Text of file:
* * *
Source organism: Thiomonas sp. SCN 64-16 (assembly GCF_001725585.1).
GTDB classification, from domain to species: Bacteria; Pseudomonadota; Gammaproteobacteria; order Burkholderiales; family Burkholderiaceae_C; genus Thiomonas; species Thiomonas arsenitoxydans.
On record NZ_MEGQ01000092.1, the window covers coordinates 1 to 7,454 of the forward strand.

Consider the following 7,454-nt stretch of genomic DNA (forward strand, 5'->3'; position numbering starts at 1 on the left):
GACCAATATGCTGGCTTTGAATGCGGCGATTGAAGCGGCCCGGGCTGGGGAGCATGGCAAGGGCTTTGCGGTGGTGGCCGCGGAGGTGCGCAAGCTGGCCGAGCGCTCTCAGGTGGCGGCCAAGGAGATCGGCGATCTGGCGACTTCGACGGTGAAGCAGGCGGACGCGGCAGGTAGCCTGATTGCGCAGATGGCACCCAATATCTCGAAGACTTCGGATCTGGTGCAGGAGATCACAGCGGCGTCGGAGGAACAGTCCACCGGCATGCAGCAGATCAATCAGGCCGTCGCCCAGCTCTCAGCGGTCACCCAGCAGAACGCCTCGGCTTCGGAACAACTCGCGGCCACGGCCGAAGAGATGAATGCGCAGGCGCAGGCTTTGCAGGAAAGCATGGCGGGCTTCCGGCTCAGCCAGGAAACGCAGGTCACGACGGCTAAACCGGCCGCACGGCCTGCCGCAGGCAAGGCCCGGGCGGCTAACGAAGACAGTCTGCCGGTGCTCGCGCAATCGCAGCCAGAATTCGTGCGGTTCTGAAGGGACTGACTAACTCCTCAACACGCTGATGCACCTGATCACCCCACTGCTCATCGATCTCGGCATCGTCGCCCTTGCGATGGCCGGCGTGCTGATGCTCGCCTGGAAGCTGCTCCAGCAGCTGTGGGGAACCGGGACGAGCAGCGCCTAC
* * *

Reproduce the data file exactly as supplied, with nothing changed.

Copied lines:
Source organism: Thiomonas sp. SCN 64-16 (assembly GCF_001725585.1).
GTDB classification, from domain to species: Bacteria; Pseudomonadota; Gammaproteobacteria; order Burkholderiales; family Burkholderiaceae_C; genus Thiomonas; species Thiomonas arsenitoxydans.
On record NZ_MEGQ01000092.1, the window covers coordinates 1 to 7,454 of the forward strand.

Consider the following 7,454-nt stretch of genomic DNA (forward strand, 5'->3'; position numbering starts at 1 on the left):
GACCAATATGCTGGCTTTGAATGCGGCGATTGAAGCGGCCCGGGCTGGGGAGCATGGCAAGGGCTTTGCGGTGGTGGCCGCGGAGGTGCGCAAGCTGGCCGAGCGCTCTCAGGTGGCGGCCAAGGAGATCGGCGATCTGGCGACTTCGACGGTGAAGCAGGCGGACGCGGCAGGTAGCCTGATTGCGCAGATGGCACCCAATATCTCGAAGACTTCGGATCTGGTGCAGGAGATCACAGCGGCGTCGGAGGAACAGTCCACCGGCATGCAGCAGATCAATCAGGCCGTCGCCCAGCTCTCAGCGGTCACCCAGCAGAACGCCTCGGCTTCGGAACAACTCGCGGCCACGGCCGAAGAGATGAATGCGCAGGCGCAGGCTTTGCAGGAAAGCATGGCGGGCTTCCGGCTCAGCCAGGAAACGCAGGTCACGACGGCTAAACCGGCCGCACGGCCTGCCGCAGGCAAGGCCCGGGCGGCTAACGAAGACAGTCTGCCGGTGCTCGCGCAATCGCAGCCAGAATTCGTGCGGTTCTGAAGGGACTGACTAACTCCTCAACACGCTGATGCACCTGATCACCCCACTGCTCATCGATCTCGGCATCGTCGCCCTTGCGATGGCCGGCGTGCTGATGCTCGCCTGGAAGCTGCTCCAGCAGCTGTGGGGAACCGGGACGAGCAGCGCCTAC